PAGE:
"The real numbers, we are starting to see, do suggest the pace of return has been a bit quicker than we anticipated but it is not that much quicker and I don't think it is affecting the balances materially for 2016. And there is an upper limit because Iran can only go back to where it was when sanctions were imposed," Atkinson told the Bloomberg media outlet.
He noted that Iran's return as an oil exporter is balanced by production declines in other countries.
"Don't forget that it has been offset to some extent by falls anywhere. For example, in Venezuela and Nigeria we have had a fall off earlier this year. So, yes, Iran is going up quicker but it has been offset by falls off elsewhere," Atkinson said.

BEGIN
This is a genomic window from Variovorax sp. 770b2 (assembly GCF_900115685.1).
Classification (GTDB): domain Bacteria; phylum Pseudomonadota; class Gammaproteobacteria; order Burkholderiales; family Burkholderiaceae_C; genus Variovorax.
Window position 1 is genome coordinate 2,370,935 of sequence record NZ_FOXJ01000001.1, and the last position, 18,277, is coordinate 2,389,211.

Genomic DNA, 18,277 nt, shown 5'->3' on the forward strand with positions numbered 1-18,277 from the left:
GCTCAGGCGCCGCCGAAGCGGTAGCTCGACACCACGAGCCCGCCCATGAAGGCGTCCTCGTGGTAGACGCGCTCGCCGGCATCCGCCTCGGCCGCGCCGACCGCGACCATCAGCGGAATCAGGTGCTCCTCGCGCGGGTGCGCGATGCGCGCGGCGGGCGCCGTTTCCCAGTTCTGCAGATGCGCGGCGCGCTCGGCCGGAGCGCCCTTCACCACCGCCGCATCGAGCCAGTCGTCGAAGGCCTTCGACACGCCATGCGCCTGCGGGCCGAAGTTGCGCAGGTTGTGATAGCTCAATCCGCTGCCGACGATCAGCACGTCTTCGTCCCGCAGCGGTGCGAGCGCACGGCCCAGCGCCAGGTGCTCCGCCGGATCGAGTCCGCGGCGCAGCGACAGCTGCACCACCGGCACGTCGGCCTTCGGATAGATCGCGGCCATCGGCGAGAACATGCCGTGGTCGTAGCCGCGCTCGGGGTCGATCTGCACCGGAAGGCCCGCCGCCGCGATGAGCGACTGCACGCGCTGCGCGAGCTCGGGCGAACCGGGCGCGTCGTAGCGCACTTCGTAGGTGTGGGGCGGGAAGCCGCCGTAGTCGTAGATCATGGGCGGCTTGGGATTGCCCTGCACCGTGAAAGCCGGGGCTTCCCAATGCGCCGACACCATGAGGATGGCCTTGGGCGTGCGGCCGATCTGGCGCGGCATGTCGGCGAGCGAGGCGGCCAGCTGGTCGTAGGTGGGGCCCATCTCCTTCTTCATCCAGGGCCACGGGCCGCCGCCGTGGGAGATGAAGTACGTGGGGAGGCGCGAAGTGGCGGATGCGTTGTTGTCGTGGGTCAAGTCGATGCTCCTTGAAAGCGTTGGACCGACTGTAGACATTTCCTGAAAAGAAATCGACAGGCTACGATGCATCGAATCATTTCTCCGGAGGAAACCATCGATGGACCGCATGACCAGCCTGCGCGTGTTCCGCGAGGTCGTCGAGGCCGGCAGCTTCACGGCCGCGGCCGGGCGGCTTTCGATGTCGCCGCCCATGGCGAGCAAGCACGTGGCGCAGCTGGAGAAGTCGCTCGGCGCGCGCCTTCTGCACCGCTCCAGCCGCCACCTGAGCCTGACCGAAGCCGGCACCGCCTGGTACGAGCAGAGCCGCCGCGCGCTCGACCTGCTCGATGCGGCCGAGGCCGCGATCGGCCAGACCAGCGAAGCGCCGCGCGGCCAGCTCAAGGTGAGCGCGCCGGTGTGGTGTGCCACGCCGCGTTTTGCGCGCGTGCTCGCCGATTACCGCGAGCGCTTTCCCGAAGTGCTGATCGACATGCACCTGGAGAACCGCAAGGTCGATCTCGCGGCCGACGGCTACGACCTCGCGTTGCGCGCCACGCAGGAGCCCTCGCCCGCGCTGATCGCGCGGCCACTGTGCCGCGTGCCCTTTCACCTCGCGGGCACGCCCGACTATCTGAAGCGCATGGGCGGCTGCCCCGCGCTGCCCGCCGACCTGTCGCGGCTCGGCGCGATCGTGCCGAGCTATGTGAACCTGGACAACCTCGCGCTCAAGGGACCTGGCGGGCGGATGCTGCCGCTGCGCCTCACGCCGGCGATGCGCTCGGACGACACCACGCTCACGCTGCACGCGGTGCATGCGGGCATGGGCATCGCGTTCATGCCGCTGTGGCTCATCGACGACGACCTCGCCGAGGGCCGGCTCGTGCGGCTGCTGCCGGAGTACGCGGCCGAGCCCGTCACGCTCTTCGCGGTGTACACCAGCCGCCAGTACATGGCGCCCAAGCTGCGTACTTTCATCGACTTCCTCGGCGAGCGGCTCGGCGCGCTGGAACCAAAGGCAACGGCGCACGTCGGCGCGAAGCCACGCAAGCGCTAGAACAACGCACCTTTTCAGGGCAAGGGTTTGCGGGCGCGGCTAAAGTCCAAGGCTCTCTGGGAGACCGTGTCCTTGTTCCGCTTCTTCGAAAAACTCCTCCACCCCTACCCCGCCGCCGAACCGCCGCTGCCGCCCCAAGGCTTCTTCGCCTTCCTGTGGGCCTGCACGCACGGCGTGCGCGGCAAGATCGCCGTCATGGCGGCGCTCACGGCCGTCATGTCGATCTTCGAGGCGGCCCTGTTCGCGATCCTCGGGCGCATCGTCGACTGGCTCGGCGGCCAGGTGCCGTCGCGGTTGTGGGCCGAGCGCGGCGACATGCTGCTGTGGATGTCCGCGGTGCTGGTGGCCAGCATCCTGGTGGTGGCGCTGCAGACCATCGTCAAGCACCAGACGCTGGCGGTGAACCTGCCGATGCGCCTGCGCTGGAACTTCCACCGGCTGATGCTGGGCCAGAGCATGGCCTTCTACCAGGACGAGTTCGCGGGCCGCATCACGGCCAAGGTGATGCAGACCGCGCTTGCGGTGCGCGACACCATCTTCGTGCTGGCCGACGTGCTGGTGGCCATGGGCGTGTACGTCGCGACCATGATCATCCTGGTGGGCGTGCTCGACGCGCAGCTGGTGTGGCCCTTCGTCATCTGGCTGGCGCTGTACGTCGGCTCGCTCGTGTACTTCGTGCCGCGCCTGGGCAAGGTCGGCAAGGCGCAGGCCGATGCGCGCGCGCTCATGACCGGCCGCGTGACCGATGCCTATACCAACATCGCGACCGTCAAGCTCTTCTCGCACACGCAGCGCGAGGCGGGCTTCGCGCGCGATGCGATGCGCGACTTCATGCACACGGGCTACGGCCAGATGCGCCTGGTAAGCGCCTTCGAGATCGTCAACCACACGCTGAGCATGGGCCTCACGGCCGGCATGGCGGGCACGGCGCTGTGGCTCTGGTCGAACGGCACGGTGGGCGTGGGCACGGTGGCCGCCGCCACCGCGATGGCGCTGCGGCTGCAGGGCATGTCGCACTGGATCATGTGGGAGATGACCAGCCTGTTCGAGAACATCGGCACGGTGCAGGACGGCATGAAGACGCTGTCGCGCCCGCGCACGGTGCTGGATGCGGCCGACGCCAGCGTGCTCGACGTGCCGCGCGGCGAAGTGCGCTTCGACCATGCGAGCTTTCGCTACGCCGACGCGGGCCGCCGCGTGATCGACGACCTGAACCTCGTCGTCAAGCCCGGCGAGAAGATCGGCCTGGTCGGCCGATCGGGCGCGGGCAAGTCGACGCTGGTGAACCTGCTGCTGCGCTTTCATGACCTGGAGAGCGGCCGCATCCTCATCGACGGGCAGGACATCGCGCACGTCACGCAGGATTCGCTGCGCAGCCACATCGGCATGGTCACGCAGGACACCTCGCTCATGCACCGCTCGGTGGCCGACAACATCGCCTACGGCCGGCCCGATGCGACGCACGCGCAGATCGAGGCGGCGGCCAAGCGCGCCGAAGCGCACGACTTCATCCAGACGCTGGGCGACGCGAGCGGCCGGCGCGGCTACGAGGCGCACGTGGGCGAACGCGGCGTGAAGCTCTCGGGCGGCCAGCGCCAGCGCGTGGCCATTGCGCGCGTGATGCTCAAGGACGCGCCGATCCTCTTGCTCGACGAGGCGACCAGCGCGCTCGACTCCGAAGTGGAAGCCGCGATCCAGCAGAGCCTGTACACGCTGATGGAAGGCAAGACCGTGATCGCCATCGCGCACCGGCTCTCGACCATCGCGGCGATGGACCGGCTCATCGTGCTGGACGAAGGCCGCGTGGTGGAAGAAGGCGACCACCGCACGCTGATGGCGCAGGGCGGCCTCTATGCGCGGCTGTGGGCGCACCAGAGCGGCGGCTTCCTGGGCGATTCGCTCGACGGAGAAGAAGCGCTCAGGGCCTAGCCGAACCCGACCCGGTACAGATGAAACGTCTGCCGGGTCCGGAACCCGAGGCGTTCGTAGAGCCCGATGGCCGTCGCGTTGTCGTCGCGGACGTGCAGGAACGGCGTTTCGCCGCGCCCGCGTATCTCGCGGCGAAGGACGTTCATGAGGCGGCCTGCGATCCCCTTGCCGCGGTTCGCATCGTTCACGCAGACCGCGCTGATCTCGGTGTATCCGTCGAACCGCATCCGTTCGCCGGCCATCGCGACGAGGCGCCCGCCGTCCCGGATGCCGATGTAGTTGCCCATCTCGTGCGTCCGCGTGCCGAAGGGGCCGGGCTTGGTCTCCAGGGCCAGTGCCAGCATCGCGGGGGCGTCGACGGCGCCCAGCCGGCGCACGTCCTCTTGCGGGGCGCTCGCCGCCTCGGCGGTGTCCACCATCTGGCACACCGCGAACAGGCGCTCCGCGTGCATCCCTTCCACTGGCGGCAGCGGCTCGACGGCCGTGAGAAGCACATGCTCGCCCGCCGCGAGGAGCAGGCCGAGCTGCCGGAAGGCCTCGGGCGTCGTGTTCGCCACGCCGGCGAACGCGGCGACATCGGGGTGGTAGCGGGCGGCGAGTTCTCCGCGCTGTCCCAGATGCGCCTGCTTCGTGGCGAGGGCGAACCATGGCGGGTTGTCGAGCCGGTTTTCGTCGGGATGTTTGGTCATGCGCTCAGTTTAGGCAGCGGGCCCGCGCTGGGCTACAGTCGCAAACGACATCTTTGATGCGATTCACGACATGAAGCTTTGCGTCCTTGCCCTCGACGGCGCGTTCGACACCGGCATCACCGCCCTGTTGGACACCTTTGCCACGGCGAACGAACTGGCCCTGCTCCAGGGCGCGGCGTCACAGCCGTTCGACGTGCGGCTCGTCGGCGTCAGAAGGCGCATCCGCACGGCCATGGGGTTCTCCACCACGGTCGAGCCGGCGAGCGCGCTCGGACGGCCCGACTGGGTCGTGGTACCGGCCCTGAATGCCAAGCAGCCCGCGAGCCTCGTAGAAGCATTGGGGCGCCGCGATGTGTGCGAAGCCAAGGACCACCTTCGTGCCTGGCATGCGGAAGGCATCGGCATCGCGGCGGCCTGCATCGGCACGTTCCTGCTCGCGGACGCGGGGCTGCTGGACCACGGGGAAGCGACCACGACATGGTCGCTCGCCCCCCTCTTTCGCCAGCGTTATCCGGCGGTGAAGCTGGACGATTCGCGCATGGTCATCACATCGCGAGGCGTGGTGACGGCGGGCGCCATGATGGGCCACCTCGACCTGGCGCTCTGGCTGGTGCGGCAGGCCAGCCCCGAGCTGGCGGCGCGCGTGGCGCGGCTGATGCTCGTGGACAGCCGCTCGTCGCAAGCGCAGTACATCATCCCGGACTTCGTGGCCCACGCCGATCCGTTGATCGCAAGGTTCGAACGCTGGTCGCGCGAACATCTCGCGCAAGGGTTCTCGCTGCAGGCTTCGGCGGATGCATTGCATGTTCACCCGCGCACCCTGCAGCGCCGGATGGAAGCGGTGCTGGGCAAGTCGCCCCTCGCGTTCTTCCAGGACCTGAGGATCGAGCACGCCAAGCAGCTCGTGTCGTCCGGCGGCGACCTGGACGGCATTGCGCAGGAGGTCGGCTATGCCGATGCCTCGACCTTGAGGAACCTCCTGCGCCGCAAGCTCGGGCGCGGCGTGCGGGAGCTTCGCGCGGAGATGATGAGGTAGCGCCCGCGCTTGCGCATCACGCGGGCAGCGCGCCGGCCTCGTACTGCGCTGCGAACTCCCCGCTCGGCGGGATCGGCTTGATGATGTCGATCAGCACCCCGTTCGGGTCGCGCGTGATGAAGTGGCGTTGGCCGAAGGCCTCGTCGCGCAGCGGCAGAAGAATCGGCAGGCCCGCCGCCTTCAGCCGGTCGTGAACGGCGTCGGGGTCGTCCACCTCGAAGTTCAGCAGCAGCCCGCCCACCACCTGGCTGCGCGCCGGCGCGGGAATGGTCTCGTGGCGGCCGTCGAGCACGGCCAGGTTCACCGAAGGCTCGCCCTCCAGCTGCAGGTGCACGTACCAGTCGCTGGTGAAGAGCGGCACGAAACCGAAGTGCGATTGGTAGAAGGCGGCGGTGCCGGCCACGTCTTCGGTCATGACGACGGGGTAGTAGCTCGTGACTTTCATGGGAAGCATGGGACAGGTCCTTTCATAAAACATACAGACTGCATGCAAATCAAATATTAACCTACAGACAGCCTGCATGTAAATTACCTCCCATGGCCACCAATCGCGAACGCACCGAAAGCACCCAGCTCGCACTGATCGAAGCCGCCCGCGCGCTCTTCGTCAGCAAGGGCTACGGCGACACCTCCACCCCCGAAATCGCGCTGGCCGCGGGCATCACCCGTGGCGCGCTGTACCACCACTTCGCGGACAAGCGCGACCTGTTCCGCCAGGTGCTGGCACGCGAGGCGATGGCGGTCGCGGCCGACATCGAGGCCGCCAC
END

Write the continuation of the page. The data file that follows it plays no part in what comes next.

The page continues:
He also added that the oil market is getting closer to equilibrium meaning prices will gradually increase.
Iran got the opportunity to resume oil trade since it reached an agreement with leading world powers, according to which it pledged to guarantee the peaceful nature of its nuclear activities in exchange for the sanctions against it being lifted.
In mid-January, the European Union and, in part, the United States, removed the economic sanctions imposed on Iran after the International Atomic Energy Agency (IAEA) verified Tehran’s compliance with the nuclear agreement.